Faithful leaders must be diligent and zealous to lead God’s people and take up the work of the kingdom of God with enthusiasm and joy (cf. 2 Cor. 1.24). Leadership must emanate with bright zeal and resolute diligence that people can count on. The word “diligent” itself can also have the meaning of “eagerness” as in the case with Titus in v.17. Not only is there zeal in true leadership, diligence and being intentional about leading but an eagerness to lead as well; a willingness to meet challenges and rise to the occasion. To draw out the implication of this a bit further one could look at the negative side i.e. lacking diligence. The occasion with John Mark serves as a good example not of apostasy, but in failure in leadership. There is no question that Paul had the right perspective for at the time of the second missionary journey in Acts 15; Mark was not fit to lead:
Acts 15:36–39 36 “After some days Paul said to Barnabas, “Let us return and visit the brethren in every city in which we proclaimed the word of the Lord, and see how they are.” 37 Barnabas wanted to take John, called Mark, along with them also. 38 But Paul kept insisting that they should not take him along who had deserted them in Pamphylia and had not gone with them to the work. 39 And there occurred such a sharp disagreement that they separated from one another, and Barnabas took Mark with him and sailed away to Cyprus.”
It could also be argued from the text that Paul made the right choice at the time since Luke is careful to point out that it was Paul and Silas who the church “committed… to the grace of the Lord” (Acts 15.40). Not only did they have the churches interest in mind (and that might be the difference) but they also had the fruit to substantiate God’s blessing. Thus, we could say that unlike Titus and these two unnamed brothers, John Mark failed the “test” (at least for now cf. 2 Tim. 4.11). To see just how important good leadership is, this classic and now infamous division between Paul and Barnabas surrounded this issue of a lack of diligence, zeal, commitment, and eagerness.
2.) DEVOTED TO LABOR
23“As for Titus, he is my partner and fellow worker among you; as for our brethren, they are messengers of the churches, a glory to Christ.”
Part of the reason Paul wrote about these men was to commend them and assure the Corinthians of their authority and purpose. Paul was being very cautious to point out who was involved in the “administration of this generous gift” (8.20) and that they were trustworthy men. These men were trustworthy on their own merit and character but also because of the role they played alongside of Paul. For example Paul is careful to point out that “Titus” (Τίτος) was his “partner” (κοινωνὸς) and “fellow worker” (συνεργός) among them (εἰς ὑμᾶς, literally “for you” possibly communicating advantage). When Paul says “among you” (εἰς ὑμᾶς) it probably stood for the fact that Titus was to be seen as a blessing for the churches greater good.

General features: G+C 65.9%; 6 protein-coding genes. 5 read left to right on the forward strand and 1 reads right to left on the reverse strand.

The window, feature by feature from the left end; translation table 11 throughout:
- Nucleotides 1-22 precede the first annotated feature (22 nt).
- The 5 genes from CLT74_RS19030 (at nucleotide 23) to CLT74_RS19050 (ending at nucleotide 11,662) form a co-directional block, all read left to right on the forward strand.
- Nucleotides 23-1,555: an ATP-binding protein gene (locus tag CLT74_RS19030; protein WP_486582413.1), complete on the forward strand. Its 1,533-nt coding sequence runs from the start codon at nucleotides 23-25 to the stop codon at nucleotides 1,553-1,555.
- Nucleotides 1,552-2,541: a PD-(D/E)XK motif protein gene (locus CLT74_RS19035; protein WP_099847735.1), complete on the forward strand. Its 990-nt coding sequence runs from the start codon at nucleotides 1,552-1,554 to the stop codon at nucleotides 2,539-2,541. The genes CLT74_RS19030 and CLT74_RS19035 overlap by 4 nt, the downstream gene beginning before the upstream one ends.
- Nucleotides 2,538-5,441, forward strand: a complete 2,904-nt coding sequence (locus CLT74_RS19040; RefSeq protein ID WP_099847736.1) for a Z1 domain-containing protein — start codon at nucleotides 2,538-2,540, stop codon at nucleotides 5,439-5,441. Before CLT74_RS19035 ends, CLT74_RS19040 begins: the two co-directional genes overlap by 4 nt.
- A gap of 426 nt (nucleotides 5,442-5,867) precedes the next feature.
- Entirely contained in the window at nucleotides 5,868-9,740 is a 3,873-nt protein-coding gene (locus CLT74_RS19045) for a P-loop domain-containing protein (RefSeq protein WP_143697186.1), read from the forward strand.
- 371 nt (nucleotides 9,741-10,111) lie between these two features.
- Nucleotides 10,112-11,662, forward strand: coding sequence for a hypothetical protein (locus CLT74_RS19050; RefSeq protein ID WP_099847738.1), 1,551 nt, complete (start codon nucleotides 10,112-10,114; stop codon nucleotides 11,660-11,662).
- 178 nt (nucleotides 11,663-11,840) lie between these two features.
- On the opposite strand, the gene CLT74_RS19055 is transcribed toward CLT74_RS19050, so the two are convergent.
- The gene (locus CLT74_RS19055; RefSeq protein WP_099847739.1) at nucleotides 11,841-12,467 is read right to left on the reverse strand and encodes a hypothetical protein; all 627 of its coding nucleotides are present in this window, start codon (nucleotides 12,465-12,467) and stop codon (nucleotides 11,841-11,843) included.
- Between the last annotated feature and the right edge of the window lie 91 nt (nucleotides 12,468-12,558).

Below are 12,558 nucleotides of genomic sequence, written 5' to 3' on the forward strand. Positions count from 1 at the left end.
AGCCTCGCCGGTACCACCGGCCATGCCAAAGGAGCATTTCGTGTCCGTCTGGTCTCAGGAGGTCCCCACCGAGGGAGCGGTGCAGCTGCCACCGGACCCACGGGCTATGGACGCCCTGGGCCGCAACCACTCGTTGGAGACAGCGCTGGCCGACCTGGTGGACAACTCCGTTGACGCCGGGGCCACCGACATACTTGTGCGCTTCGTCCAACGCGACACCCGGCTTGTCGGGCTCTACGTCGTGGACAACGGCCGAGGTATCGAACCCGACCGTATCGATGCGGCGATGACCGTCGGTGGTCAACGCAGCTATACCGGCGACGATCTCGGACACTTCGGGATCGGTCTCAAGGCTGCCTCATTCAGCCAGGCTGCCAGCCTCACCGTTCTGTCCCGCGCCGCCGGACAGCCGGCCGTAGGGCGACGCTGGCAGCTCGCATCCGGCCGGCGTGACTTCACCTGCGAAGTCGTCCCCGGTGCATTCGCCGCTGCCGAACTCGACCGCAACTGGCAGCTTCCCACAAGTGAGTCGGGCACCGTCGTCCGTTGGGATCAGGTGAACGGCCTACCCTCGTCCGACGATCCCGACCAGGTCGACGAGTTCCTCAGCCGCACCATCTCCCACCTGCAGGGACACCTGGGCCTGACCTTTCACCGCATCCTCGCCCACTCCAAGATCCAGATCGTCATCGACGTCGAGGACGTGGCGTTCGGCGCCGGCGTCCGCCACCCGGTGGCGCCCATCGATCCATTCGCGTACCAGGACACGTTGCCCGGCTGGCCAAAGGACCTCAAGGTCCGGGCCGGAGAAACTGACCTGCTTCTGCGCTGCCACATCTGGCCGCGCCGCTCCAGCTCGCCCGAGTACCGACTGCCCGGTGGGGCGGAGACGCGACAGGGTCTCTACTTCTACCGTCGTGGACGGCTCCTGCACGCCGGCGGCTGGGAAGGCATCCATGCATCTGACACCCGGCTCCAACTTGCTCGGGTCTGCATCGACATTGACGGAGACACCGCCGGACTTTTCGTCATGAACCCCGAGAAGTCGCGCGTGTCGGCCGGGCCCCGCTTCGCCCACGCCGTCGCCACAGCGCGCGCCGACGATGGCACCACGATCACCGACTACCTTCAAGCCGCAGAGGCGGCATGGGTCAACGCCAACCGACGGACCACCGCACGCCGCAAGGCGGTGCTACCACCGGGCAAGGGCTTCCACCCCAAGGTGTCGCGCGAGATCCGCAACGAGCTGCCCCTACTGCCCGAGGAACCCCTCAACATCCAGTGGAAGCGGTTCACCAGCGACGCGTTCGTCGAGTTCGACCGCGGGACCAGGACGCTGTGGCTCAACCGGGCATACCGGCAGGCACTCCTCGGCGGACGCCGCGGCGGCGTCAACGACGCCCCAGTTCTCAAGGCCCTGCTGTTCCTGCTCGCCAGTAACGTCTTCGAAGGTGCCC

Paul manifold description of Titus and of the two brothers is indicative of the devotion to work of the gospel that marked these men’s lives. First, Paul describes Titus as his “partner” (κοινωνὸς) i.e. one who literally fellowships with him in the ministry of the gospel. This word also indicates the spiritual relationship among leaders. Paul and Titus really only had one thing in common— the gospel. These were two very different men, with two very different personalities, and two different backgrounds. Nevertheless they were united by the grace of God and shared a sweet partnership in the gospel of God. They were singular in passion though different in personality.
The second term is one of Paul’s favorites, “fellow worker” (συνεργός). In fact, there is an entire theology in Paul regarding this term. Its not just that apostles were fellow workers, but Paul uses the term to refer to his close associates as well (“Timothy” Rom. 16.21; “Epaphroditus” Phil. 2.25; “Philemon” Philem. 1).
In fact, both men (Phil. 4.3), and women (Rom. 16.3; Phil. 4.3) who were devoted to the furtherance of the gospel are labeled as fellow workers. Sometimes Paul uses the word to refer to whole group of his brethren at once (cf. Philem. 24). Abstractly, when a person is laboring in this way he/she is actually a fellow worker for the sake of the kingdom. In Colossians, Paul mentions his Jewish brethren: Aristarchus, Barnabas’s cousin Mark, Jesus who is called Justus who he qualifies as “fellow workers for the kingdom of God” (συνεργοὶ εἰς τὴν βασιλείαν τοῦ θεοῦ) (Col. 4.10-11). Paul describes himself as a “worker” (συνεργός) with the church for the purpose of producing joy among its members (2 Cor. 1.24). This theology is also used by other apostles as well e.g. John speaks of our association with the gospel as being “fellow workers with the truth” as we support evangelism in the local church (3 John 8).
Ultimately, the theology of a “fellow worker” reaches its greatest association when Paul on two occasions describes himself and Timothy as fellow workers with God:
1 Thessalonians 3:2 2 “and we sent Timothy, our brother and God’s fellow worker in the gospel of Christ, to strengthen and encourage you as to your faith,”
1 Corinthians 3:9 9 “For we are God’s fellow workers; you are God’s field, God’s building.”
Every good leader leads with the understanding that ultimately it is for God whom we labor and it is God himself who labors with us. Because of this connection, the third word that Paul uses in relation to these men, “our brethren” (ἀδελφοὶ ἡμῶν), deals with the nature of their work; “messengers.” Another reason that we should see these verses as commending and even authorizing this delegation is because of Paul’s use of the conjunction “if” (εἴτε). The conjunction preempts any questions they may have regarding this delegation. Paul answers this possible query with this powerful description, “as for our brethren, they are messengers of the churches, a glory to Christ” (εἴτε ἀδελφοὶ ἡμῶν, ἀπόστολοι ἐκκλησιῶν, δόξα Χριστοῦ.). Paul’s commendation is both ecclesiastical and Christological.